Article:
The Star appoints new non-executive directors

Australia’s Star Entertainment Group has appointed Deborah Page and Toni Thornton as non-executive directors and members of its board.


Thornton will join the Star board immediately upon the receipt of all necessary regulatory approvals, while Page will become a board member on 1 February next year.

Page is an experienced company director and chair with experience spanning ASX listed, private, public sector and regulated entities including in the property, utilities, insurance, technology, renewables and funds management sectors.

She is currently the chairman of Pendal Group and a non-executive director of Brickworks, Growthpoint Properties Australia Limited and Service Stream Limited, while she was also previously chair of Investa Listed Funds Management.

Thornton has worked in corporate finance and strategic advisory experience for more than 15 years. She is currently a non-executive director of G8 Education Limited and CS Energy, as well as companies including Millovate Pty and Habitat Early Learning.

Prior to this, she was a non-executive director of South Bank Corporation, Devcorp, Gallipoli Medical Research Foundation and Triathlon Queensland, while she also spent time in senior roles with JBWere, Goldman Sachs JBWere, and National Australia Bank in her executive career.

“On behalf of the board, I welcome Deborah and Toni during this time of significant organisational and cultural change,” Star chairman Ben Heap said. “They bring a fresh set of skills and diversity of experience to our board.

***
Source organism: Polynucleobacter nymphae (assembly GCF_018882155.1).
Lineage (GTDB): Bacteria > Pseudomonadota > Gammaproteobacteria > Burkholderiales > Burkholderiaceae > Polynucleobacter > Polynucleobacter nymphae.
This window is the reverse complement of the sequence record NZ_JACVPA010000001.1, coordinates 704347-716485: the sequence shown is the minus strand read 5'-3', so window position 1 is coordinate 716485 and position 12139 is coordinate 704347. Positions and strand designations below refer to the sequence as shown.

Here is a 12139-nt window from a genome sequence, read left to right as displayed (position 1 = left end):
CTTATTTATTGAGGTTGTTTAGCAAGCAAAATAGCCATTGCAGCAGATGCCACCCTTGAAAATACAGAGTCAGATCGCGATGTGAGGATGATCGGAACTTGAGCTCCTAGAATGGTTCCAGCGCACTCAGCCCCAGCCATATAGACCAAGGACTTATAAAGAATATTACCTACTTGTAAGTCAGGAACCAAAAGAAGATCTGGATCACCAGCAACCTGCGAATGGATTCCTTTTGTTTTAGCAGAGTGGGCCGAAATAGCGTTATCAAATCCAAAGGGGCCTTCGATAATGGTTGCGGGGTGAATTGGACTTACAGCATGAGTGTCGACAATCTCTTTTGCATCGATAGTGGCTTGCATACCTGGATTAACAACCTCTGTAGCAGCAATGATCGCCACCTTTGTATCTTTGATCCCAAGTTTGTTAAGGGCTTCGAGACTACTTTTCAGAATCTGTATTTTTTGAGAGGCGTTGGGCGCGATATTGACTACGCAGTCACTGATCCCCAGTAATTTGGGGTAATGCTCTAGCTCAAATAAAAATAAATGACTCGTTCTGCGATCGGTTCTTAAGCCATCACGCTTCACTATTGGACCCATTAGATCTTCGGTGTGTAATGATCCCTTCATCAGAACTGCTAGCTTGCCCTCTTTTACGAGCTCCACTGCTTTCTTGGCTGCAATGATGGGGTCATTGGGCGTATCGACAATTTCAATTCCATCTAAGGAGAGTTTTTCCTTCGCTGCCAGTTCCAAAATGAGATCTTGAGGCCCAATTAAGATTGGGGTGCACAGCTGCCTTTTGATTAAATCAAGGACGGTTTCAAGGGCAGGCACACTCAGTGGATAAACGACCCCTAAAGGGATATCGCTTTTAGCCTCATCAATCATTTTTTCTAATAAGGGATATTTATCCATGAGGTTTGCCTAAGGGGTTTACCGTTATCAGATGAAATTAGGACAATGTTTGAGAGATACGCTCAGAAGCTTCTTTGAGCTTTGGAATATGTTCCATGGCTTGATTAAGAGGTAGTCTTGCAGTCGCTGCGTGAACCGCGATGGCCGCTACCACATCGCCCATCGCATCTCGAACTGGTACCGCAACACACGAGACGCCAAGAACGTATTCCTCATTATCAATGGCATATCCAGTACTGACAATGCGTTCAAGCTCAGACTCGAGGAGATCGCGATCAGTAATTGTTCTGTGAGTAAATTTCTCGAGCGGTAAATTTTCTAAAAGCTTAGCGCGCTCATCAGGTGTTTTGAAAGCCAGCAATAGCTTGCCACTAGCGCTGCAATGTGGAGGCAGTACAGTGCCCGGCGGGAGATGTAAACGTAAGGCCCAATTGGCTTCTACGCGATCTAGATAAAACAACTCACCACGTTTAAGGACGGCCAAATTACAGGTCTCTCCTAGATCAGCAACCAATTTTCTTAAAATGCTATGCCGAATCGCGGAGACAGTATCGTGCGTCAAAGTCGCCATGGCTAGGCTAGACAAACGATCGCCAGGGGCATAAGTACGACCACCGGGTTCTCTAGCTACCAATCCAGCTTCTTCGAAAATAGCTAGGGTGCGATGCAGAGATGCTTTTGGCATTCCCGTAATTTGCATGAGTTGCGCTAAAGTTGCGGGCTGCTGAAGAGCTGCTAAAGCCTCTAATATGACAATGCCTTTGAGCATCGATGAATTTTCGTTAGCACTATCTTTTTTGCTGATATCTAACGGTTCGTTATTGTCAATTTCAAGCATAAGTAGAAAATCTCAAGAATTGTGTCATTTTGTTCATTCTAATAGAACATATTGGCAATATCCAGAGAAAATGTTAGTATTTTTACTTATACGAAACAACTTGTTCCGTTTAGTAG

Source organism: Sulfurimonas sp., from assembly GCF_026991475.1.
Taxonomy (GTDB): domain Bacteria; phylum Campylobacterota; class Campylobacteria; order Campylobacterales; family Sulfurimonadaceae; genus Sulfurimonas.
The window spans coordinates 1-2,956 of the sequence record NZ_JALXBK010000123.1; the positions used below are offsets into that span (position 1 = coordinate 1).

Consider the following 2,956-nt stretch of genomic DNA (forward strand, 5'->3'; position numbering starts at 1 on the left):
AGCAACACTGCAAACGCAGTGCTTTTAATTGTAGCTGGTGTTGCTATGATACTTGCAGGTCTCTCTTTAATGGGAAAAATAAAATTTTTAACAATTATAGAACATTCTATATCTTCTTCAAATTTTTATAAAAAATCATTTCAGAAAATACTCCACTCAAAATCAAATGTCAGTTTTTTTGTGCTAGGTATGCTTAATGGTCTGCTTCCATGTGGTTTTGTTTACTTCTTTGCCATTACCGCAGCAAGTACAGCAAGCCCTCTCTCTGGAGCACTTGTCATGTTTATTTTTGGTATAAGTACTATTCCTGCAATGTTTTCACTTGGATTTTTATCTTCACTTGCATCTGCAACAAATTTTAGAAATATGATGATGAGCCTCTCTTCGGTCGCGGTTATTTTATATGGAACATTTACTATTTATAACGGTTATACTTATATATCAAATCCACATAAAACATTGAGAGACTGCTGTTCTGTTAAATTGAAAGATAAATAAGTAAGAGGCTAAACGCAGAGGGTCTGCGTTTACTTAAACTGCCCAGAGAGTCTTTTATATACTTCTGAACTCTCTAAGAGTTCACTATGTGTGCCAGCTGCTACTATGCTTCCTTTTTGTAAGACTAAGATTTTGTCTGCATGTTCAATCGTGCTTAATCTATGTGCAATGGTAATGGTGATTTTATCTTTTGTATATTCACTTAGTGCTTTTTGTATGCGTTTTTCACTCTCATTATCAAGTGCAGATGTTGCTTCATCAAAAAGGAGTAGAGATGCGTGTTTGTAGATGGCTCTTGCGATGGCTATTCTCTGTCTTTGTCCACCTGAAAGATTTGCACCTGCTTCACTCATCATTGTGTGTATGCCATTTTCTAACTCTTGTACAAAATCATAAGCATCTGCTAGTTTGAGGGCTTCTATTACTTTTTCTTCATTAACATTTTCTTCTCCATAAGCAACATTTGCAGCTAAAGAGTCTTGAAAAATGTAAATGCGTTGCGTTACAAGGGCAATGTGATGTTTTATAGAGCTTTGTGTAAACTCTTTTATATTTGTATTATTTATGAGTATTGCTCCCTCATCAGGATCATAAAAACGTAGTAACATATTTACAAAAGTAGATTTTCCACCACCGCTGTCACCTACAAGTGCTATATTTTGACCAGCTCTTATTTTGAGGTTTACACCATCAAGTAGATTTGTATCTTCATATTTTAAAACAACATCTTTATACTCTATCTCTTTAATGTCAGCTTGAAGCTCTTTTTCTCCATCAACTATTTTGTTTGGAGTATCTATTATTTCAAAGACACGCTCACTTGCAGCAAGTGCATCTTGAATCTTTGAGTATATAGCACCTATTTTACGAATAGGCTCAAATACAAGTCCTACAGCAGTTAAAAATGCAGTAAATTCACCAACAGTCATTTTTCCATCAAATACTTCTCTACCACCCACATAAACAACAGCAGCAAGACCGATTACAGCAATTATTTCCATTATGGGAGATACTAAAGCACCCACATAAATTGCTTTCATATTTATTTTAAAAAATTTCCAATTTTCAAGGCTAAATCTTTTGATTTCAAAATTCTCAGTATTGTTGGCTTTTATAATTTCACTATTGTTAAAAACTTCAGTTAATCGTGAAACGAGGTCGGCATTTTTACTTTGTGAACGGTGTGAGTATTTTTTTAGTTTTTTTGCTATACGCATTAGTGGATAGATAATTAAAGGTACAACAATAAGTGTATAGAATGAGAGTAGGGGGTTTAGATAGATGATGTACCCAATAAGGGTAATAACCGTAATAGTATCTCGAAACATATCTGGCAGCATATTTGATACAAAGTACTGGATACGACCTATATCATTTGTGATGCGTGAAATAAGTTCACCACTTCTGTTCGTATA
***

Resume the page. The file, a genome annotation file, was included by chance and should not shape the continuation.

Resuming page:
“Deborah and Toni will each play an important role as we continue to remediate and transform The Star.”

The appointments come after Star was this week dealt a further blow after being served with a securities class action lawsuit in the Supreme Court of Victoria.

The claim, filed by law firm Maurice Blackburn, alleged that in the period between 29 March 2016 and 16 March 2022, Star made a series of misleading representations.

These were in reference to Star’s systems and processes for compliance with anti-money laundering and counter-terrorism financing obligations, that it failed to disclose relevant information it had about those matters to the market and conducted its affairs contrary to the interests of the members of Star as a whole.

Star last week was also issued show cause notices for its two Queensland casinos by the Office of Liquor and Gaming Regulation (OLGR).

The notices came in the wake of the Gotterson Review, which concluded last month. The report uncovered a host of institutional failings, resulting in the state government declaring that the casino was “unsuitable” to hold its licence.

The show cause notices give Star until 25 November to give evidence that may prevent the implementation of enforcement action against the operator.